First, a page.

We were looking for a day tour and Nghiep had just the thing. He showed me the route we'd take and then produced a few journals filled with testimonials from other people who had hired him, putting special emphasis on other Americans he'd recently guided. Having been hardened by Southeast Asia, I didn't say yes right then. I told him we'd have to look around before deciding. Despite my stressing that we would not commit to a tour with him, he promised to show up at 8:30 the next morning, just in case.

Two of the hotel's employees/ owners had seen me talking with Nghiep and when I came back in they were eager to show me their tour offerings. They assured me they would take us to the same places, even pointing out their "Easy Rider Tour", although it had nothing to do with Easy Riders aside from stealing their name. They also put a lot of emphasis on the fact that they had an office space in which they sold tours and the real Easy Riders "just hang out in a coffee shop." That part is true, but I didn't see why that was supposed to be a selling point. I went back to the room and laid out the options for Sam. About ten minutes and a bit of internet searching later we knew Nghiep's tour was the way to go. I sent him an email at the address on his card and he confirmed back to me within a couple hours.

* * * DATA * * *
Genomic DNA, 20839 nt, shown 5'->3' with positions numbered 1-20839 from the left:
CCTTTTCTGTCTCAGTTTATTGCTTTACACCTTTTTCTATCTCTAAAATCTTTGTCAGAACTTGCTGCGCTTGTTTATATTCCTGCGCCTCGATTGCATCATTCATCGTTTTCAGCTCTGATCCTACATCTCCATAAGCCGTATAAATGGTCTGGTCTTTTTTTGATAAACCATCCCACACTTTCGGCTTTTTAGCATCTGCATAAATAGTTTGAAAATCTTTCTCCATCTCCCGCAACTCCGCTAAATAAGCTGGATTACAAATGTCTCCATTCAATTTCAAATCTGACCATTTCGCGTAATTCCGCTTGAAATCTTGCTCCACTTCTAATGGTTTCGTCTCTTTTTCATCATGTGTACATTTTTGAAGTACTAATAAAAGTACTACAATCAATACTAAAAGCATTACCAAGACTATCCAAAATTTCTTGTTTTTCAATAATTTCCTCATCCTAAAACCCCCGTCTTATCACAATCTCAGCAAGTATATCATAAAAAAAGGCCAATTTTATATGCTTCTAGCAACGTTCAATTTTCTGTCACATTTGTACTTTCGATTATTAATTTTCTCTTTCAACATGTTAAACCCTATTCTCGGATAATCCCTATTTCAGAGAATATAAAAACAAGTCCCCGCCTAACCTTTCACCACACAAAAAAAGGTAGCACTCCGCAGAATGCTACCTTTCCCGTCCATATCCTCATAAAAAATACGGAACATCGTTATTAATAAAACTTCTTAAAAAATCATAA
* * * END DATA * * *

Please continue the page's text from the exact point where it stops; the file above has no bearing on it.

===The Day Trip===